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Government & Politics

Information leak reveals Fresno was victim of national phishing scam that cost the city $600,000

Jerry Dyer.jpg
Fresno Mayor Jerry Dyer held a news conference at City Hall Thursday to address the scam.

Fresno Mayor Jerry Dyer disclosed details Thursday of a phishing scam that cost the city more than $600,000.

The scam targeted the city of Fresno back in 2020 under Lee Brand’s administration. The fraud was done through fake invoices that replicated a construction company that the city was working with. Mayor Dyer said the invoices had instructions to wire money to a different bank account.

“But everything else was exactly the same, which is why it did not cause any suspicions at that time,” he said.

Fresno wasn’t the only victim. The FBI opened its Fresno investigation in April 2020 and informed the city that it was part of a larger scam operation that targeted other municipalities in the U.S. All of them involved invoices from construction companies. Dyer said the agency requested the information remain confidential during the active criminal investigation.

Although Brand’s administration kept the information under wraps, Dyer said he disclosed the information during a closed session of the city council in early January 2021, when he first took office. Dyer said he was recently informed that there had been a public records request filed in December 2021, requesting information about a wire fraud. That request was never fulfilled, Dyer said, because the request was given to someone in the city attorney's office who had no knowledge of the FBI investigation.

“At no time was there ever an attempt to hide information from the public or to deceive any media outlet on a public records request,” Dyer said.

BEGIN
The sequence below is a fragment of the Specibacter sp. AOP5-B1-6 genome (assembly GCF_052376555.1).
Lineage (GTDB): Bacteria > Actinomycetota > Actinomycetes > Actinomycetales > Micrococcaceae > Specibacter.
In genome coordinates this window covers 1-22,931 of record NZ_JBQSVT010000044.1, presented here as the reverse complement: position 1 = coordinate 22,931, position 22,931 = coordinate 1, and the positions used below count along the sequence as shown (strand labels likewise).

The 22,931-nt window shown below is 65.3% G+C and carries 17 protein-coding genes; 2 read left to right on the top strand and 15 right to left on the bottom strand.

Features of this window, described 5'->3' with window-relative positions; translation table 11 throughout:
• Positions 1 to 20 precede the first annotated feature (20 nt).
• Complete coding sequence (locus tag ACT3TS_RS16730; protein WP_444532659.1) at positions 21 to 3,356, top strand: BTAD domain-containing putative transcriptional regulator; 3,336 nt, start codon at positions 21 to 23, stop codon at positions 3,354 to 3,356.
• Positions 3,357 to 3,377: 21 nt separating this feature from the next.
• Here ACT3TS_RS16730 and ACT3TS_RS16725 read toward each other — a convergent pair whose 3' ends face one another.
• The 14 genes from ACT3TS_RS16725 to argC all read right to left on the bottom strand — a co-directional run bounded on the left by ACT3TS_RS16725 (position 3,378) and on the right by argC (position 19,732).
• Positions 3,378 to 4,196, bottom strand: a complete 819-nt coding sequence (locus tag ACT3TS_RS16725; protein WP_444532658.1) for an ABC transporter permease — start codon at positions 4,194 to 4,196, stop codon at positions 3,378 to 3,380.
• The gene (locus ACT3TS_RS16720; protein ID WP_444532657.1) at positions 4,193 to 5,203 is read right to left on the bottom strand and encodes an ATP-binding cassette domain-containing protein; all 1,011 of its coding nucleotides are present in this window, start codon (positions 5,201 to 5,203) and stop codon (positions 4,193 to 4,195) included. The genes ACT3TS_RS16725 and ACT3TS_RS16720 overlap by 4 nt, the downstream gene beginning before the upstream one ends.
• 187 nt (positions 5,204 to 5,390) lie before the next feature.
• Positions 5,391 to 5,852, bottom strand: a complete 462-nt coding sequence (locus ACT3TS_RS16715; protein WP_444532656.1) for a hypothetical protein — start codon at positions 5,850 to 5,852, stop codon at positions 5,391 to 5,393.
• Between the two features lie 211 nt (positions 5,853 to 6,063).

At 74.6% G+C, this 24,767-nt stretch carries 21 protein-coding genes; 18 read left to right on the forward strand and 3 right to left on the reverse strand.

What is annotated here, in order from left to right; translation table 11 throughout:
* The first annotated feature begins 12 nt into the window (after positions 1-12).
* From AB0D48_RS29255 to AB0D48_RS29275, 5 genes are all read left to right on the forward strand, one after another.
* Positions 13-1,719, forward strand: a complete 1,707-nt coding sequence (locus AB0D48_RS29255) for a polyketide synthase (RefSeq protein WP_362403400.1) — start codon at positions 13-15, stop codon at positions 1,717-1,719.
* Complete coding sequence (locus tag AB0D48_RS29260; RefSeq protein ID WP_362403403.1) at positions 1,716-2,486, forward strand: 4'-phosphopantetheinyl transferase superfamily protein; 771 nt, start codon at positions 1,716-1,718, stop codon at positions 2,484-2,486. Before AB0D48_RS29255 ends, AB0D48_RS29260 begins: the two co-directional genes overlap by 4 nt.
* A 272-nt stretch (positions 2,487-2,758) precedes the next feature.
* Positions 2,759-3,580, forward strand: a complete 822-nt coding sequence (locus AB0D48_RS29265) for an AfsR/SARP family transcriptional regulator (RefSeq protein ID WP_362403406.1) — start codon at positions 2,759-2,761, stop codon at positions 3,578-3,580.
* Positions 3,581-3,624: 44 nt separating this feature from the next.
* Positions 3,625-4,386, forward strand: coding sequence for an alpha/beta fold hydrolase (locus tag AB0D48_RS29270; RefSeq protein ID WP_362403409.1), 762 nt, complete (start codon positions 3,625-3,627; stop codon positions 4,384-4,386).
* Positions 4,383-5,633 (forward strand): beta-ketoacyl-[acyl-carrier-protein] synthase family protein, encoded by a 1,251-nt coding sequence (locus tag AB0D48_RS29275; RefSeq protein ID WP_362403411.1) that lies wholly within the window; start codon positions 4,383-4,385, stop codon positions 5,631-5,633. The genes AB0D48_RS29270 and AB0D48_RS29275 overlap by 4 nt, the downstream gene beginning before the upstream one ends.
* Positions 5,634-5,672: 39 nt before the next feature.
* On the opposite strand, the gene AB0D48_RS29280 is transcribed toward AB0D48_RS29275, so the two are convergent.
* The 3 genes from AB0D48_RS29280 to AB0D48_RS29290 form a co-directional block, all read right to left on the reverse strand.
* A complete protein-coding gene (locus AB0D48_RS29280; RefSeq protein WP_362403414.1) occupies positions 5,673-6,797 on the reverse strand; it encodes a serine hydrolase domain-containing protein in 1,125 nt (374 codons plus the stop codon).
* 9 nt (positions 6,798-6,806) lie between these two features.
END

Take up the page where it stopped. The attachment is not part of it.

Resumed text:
The information was leaked when a city council member emailed the city manager and city attorney to ask for an update on the investigation and then shared the email with a media outlet.

“It is not for me to judge whether that was any type of violation, whether that was any attempt to compromise an investigation, but I do know that ultimately, there is a potential for that to occur,” he said.

Dyer expressed concern over the release of the information tipping off the suspects in the case and affecting the ability of the city and other municipalities to recover lost funds. Dyer shared that the FBI revealed that suspects have been identified in the case, but no arrests have been made yet. Another lasting impact, Dyer said, was the potential for the city to lose the trust of local, state and federal agencies in sharing sensitive information.

“We're the only city of all those that were victimized to share this information publicly, which as the mayor of this city is quite embarrassing,” he said.

He said the city was planning on revealing the information once the FBI concluded its investigation. In the meantime, Dyer said the city has since stepped up security protocols for issuing payments.